15 Surprising Myths About Green Living
Green living is a chosen lifestyle that is aimed at conservation of earth’s biodiversity and habitats and reservation of the earth’s and personal resources. It was until the effects of global warming became evident that humanity begun to reconsider the impact of their actions on planet earth. This is what inspired the green living concept. Otherwise stated, green living tries to lessen the impact of pollution and wastage by opting for a less wasteful and environmentally friendly lifestyle.
Essentially, green living is based on six principles; eco-friendly homes, clean energy, sustainable and healthy food, clean transportation, proper usage of water and proper disposal of waste. As much as green living is good for environmental sustainability, there are several myths arising that make people who choose this lifestyle to look like extremists and some that may be misleading to those living green. This article debunks the 15 surprising myths about green living.
- Myth 1. Green living is for treehuggers
- Myth 2. Disposable plastic is impossible to do away with
- Myth 3. Home products that are eco-friendly are expensive and hard to find
- Myth 4. Green living is expensive and boring
- Myth 5. Hand washing is greener than using a dishwasher
- Myth 6. Sustainable ‘green food’ is expensive
- Myth 7. Hybrid vehicles are more ‘green’ than non hybrid cars
- Myth 8. In green living, paper is preferable to plastic
- Myth 9. In green living, driving is preferred to flying
- Myth 10. Green living is about the environment
- Myth 11. Green living is all about reusing and recycling
- Myth 12. Small changes do not really matter
- Myth 13. Green living lifestyle is about depravity
- Myth 14. To live green, you have to buy expensive new appliances
- Myth 15. Green living means dropping off the grid
Myth 1. Green living is for treehuggers
A lot of people hear the word green living and imagine a bunch of people sharing a house practicing farming or those who love trees or those who prefer the use of natural herbs. There is nothing wrong with preferring the hippie way of life but green living is for everybody. One doesn’t have to put herbs in their tea to be regarded as living the green lifestyle. It is actually the little changes that count like replacing paper wipes with hankies and kitchen towels.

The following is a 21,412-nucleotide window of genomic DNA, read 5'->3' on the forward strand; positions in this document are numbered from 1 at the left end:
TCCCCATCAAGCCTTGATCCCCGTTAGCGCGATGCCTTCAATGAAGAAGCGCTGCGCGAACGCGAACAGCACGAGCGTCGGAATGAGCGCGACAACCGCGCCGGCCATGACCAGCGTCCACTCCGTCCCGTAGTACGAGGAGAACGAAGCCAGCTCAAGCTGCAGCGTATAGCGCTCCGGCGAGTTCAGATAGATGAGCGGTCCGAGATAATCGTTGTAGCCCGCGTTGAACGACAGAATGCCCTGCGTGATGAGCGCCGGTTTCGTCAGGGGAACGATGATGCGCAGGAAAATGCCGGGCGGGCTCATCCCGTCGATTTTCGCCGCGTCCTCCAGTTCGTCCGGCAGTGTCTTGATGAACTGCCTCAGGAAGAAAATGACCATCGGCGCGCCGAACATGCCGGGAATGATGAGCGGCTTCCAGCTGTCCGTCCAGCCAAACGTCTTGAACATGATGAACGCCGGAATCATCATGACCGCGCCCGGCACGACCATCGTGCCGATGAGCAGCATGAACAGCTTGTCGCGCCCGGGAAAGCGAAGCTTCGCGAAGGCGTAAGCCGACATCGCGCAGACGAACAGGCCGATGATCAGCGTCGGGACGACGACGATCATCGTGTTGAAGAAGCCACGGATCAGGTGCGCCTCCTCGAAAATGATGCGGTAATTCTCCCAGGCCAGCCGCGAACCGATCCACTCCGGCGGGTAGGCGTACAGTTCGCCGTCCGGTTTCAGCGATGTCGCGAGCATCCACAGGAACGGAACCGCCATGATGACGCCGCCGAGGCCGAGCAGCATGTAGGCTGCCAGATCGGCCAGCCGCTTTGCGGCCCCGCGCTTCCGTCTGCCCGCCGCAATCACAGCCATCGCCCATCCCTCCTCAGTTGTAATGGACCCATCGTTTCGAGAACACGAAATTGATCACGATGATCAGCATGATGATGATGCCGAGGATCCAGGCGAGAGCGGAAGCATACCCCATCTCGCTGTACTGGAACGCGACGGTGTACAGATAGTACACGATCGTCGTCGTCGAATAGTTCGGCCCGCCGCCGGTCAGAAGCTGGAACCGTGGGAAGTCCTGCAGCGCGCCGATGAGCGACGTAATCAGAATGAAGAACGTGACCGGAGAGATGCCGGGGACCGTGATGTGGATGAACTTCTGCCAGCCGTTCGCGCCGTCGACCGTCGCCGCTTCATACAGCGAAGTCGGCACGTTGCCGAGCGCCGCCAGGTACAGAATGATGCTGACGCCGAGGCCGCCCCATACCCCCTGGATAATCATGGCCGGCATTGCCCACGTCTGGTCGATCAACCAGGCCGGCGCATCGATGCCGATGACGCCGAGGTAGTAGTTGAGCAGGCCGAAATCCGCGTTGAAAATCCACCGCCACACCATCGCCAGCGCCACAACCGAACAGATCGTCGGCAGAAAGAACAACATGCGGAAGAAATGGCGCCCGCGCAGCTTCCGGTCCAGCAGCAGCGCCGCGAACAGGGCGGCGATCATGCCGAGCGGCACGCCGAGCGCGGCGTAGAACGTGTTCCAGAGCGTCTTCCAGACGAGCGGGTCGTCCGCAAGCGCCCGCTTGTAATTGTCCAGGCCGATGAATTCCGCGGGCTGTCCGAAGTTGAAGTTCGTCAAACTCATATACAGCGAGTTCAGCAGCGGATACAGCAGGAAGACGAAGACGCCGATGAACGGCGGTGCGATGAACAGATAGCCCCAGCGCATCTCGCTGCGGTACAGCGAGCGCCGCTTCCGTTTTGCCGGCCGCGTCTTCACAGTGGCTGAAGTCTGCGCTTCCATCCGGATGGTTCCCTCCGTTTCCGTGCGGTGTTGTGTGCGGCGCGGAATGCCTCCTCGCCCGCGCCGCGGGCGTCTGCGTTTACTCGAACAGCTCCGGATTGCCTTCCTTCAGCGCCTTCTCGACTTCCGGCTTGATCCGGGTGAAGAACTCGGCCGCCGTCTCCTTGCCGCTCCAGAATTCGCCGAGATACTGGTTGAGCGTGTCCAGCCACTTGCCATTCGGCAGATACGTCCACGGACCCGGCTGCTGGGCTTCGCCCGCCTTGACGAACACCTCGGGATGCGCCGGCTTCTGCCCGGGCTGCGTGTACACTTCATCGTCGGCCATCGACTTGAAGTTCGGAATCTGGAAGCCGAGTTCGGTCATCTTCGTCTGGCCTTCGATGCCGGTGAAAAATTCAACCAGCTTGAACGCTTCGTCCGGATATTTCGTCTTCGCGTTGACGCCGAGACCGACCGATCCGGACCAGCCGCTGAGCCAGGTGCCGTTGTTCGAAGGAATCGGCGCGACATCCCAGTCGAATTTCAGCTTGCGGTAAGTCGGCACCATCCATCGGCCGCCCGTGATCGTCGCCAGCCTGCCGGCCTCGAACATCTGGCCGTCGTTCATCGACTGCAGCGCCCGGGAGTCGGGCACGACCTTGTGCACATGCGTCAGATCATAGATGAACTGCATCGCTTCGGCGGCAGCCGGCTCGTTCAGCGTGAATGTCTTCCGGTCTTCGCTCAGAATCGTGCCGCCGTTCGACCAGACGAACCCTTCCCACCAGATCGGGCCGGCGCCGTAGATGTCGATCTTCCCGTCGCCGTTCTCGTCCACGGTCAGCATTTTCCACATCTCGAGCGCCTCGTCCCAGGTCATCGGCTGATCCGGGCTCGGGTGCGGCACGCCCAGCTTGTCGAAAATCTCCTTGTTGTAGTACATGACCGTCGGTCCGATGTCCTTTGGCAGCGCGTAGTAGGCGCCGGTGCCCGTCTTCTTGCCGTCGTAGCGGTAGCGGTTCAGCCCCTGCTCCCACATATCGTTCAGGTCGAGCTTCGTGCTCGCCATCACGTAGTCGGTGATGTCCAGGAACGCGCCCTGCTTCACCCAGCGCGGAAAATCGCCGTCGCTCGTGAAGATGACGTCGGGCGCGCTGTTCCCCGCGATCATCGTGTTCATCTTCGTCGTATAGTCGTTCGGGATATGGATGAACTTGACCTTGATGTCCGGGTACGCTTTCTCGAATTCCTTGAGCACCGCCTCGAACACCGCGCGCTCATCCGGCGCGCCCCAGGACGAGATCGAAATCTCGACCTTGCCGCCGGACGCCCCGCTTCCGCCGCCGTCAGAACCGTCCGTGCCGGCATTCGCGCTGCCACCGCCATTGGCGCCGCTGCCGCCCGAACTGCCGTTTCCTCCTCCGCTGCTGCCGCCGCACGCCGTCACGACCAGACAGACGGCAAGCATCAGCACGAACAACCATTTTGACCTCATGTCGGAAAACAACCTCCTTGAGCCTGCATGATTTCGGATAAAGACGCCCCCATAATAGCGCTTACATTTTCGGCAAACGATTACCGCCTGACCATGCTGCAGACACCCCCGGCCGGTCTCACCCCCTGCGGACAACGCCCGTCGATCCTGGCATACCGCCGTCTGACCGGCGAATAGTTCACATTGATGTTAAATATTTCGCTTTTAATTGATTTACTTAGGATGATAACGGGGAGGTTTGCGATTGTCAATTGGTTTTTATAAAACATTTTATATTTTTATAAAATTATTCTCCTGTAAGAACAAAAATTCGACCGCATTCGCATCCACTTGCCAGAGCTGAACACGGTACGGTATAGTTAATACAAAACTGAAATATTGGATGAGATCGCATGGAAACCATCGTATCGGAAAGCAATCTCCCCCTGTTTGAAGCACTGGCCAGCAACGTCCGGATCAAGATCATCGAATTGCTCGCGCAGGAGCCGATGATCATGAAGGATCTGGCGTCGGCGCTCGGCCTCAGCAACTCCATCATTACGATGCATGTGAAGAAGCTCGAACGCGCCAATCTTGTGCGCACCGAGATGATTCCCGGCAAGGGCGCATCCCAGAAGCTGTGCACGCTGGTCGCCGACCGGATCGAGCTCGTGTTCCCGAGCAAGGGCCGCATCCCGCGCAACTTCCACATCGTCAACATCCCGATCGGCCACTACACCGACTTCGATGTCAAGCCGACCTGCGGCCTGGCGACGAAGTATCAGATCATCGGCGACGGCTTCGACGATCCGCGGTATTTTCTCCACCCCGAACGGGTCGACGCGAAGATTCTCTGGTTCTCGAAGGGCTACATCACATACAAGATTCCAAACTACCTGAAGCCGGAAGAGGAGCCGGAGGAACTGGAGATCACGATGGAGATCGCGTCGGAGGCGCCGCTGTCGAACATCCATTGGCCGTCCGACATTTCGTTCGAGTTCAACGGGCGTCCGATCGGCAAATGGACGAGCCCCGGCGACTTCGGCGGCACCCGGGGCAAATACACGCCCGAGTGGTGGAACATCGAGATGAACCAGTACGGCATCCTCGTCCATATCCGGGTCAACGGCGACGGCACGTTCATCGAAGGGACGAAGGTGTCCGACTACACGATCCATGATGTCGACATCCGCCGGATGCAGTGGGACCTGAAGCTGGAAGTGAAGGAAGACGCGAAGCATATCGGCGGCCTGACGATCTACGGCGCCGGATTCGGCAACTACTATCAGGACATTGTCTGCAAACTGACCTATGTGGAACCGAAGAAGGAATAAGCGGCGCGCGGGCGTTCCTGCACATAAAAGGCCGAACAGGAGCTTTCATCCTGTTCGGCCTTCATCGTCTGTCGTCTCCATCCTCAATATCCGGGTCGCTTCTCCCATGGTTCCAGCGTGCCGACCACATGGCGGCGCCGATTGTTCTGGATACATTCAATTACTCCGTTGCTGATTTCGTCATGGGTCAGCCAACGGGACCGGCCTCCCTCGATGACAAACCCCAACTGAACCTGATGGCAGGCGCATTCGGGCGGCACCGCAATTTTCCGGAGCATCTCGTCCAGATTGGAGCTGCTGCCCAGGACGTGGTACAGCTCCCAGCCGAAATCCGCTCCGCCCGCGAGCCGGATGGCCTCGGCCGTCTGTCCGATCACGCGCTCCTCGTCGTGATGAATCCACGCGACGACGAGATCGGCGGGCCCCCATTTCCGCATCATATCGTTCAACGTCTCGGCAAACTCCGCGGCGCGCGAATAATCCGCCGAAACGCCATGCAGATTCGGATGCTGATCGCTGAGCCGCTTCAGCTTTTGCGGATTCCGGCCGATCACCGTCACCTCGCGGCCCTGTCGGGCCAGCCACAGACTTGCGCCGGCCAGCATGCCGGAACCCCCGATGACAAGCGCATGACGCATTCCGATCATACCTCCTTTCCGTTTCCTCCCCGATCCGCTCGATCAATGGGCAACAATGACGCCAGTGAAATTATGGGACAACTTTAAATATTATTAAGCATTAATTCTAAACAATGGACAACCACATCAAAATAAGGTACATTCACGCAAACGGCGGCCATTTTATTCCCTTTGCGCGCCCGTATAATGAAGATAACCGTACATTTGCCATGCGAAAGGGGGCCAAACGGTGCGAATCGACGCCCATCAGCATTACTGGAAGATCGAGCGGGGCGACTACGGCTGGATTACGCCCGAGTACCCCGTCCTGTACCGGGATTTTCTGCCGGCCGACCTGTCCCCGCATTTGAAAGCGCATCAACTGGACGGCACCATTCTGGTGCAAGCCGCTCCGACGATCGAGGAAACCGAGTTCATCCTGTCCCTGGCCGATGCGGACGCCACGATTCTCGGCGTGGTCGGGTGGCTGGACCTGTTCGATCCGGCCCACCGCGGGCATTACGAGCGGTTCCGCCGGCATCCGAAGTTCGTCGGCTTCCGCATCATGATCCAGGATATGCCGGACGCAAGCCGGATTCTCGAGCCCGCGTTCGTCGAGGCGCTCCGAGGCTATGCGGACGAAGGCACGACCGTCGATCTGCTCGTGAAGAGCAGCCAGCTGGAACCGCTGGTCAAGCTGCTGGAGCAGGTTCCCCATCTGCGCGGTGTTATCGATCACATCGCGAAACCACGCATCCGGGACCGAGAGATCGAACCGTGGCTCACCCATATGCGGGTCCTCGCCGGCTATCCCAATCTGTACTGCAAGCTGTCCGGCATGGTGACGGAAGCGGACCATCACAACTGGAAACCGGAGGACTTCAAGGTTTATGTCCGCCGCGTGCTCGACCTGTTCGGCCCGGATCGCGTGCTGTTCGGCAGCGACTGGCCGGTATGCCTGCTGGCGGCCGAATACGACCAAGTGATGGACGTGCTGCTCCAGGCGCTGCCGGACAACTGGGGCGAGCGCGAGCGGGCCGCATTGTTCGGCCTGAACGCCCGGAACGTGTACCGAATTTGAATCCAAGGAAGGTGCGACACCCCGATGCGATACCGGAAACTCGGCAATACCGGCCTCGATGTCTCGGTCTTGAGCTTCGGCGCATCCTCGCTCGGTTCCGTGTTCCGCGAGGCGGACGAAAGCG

Myth 2. Disposable plastic is impossible to do away with
Plastic currently is hard to do away with but disposable plastic can easily be gotten rid of. It is as simple as replacing disposable plastics with permanent or biodegradable items. For example, one can carry his or her own cloth bag to the supermarkets and stores for packaging at the checkouts. When shopping for cereals and other non perishable items, one can opt for bulk stores that allow returnable crates or the use of own jars and containers. One can alternatively reuse and recycle extra plastic at home. For example, plastic jars can be decorated and used as a vase for flowers.
Myth 3. Home products that are eco-friendly are expensive and hard to find
Eco-friendly products are products that pose no danger to the environment or to one’s health and are manufactured sustainably. There are many natural food stores, supermarkets and boutiques with eco-friendly products like cleaning supplies, clothes, appliances and furniture. They save a lot of expenses on one’s or family’s health or other living costs related expenses such as bills for lighting and heating.
Myth 4. Green living is expensive and boring
Jill Tokunaga of Hawaii gas says most people associate green living with inconvenient lifestyle changes and big expenses. The truth is that it is the small changes that make a difference. One doesn’t have to suddenly buy a home built of bamboo to be living green. A small change like preferring to walk to a destination that is twenty blocks away instead of driving there can make a lot of difference in the environment, one’s health and the wallet as well. Taking a minute to switch off every appliance and lights in the apartment is a change that is not drastic yet counts. One small change at a time is one step towards a cleaner and greener earth.
Myth 5. Hand washing is greener than using a dishwasher
Some ten years ago, yes, hand washing would have been greener than using a dishwasher. In this decade though, it all depends on the model of dishwasher you are using and the resources put into hand washing. There are modern dishwashers that are energy efficient and use less water. Rodalesorganiclife however shows that dishwashing could actually use more water that a modern energy efficient dishwasher. Furthermore, if you heat the water you use for dishwashing, you are better off loading the dishwasher. If you prefer to hand wash your dishes or are running on a tight budget, just separate the washing and rinsing water in two sinks or use one big bowl to hold the water for washing and scrubbing then rinse in the sink.
Myth 6. Sustainable ‘green food’ is expensive